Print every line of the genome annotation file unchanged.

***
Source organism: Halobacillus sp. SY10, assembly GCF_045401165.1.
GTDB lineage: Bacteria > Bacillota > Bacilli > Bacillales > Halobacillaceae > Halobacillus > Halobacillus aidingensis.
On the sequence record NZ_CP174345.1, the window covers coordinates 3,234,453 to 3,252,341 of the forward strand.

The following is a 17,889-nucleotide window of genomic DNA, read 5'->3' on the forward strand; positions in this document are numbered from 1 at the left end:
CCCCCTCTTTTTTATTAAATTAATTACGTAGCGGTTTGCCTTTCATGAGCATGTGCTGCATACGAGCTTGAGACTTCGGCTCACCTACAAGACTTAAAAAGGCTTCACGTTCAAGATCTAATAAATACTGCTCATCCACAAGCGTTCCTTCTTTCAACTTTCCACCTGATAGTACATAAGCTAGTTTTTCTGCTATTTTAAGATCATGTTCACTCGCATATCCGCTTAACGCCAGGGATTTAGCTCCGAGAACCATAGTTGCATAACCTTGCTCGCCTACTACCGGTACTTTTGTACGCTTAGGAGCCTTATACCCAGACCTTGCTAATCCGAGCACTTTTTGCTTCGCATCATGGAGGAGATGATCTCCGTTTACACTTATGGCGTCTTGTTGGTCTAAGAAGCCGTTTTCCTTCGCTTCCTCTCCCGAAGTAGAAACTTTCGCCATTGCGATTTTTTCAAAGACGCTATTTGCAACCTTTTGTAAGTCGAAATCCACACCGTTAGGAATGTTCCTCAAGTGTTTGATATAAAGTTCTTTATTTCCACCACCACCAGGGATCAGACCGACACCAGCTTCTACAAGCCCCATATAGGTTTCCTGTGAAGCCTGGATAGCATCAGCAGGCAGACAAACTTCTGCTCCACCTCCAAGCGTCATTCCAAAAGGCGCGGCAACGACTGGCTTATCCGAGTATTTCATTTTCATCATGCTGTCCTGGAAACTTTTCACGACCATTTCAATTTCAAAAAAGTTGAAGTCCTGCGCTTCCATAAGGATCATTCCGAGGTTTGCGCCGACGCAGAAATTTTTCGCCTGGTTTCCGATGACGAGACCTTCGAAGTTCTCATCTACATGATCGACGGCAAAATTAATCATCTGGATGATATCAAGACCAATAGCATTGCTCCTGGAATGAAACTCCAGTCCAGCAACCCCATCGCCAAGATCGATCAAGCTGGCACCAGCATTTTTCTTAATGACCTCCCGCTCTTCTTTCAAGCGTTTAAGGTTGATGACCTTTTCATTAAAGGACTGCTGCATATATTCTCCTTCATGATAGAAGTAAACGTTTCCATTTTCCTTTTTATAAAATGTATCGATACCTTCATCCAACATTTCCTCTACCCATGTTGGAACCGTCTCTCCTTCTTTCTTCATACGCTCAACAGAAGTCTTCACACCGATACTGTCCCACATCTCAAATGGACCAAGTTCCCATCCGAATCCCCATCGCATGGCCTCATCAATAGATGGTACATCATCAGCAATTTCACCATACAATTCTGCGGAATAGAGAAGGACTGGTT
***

Source organism: Halobacillus sp. SY10, assembly GCF_045401165.1.
GTDB lineage: Bacteria > Bacillota > Bacilli > Bacillales > Halobacillaceae > Halobacillus > Halobacillus aidingensis.
On the sequence record NZ_CP174345.1, the window covers coordinates 3,234,453 to 3,252,341 of the forward strand.

The following is a 17,889-nucleotide window of genomic DNA, read 5'->3' on the forward strand; positions in this document are numbered from 1 at the left end:
CCCCCTCTTTTTTATTAAATTAATTACGTAGCGGTTTGCCTTTCATGAGCATGTGCTGCATACGAGCTTGAGACTTCGGCTCACCTACAAGACTTAAAAAGGCTTCACGTTCAAGATCTAATAAATACTGCTCATCCACAAGCGTTCCTTCTTTCAACTTTCCACCTGATAGTACATAAGCTAGTTTTTCTGCTATTTTAAGATCATGTTCACTCGCATATCCGCTTAACGCCAGGGATTTAGCTCCGAGAACCATAGTTGCATAACCTTGCTCGCCTACTACCGGTACTTTTGTACGCTTAGGAGCCTTATACCCAGACCTTGCTAATCCGAGCACTTTTTGCTTCGCATCATGGAGGAGATGATCTCCGTTTACACTTATGGCGTCTTGTTGGTCTAAGAAGCCGTTTTCCTTCGCTTCCTCTCCCGAAGTAGAAACTTTCGCCATTGCGATTTTTTCAAAGACGCTATTTGCAACCTTTTGTAAGTCGAAATCCACACCGTTAGGAATGTTCCTCAAGTGTTTGATATAAAGTTCTTTATTTCCACCACCACCAGGGATCAGACCGACACCAGCTTCTACAAGCCCCATATAGGTTTCCTGTGAAGCCTGGATAGCATCAGCAGGCAGACAAACTTCTGCTCCACCTCCAAGCGTCATTCCAAAAGGCGCGGCAACGACTGGCTTATCCGAGTATTTCATTTTCATCATGCTGTCCTGGAAACTTTTCACGACCATTTCAATTTCAAAAAAGTTGAAGTCCTGCGCTTCCATAAGGATCATTCCGAGGTTTGCGCCGACGCAGAAATTTTTCGCCTGGTTTCCGATGACGAGACCTTCGAAGTTCTCATCTACATGATCGACGGCAAAATTAATCATCTGGATGATATCAAGACCAATAGCATTGCTCCTGGAATGAAACTCCAGTCCAGCAACCCCATCGCCAAGATCGATCAAGCTGGCACCAGCATTTTTCTTAATGACCTCCCGCTCTTCTTTCAAGCGTTTAAGGTTGATGACCTTTTCATTAAAGGACTGCTGCATATATTCTCCTTCATGATAGAAGTAAACGTTTCCATTTTCCTTTTTATAAAATGTATCGATACCTTCATCCAACATTTCCTCTACCCATGTTGGAACCGTCTCTCCTTCTTTCTTCATACGCTCAACAGAAGTCTTCACACCGATACTGTCCCACATCTCAAATGGACCAAGTTCCCATCCGAATCCCCATCGCATGGCCTCATCAATAGATGGTACATCATCAGCAATTTCACCATACAATTCTGCGGAATAGAGAAGGACTGGTT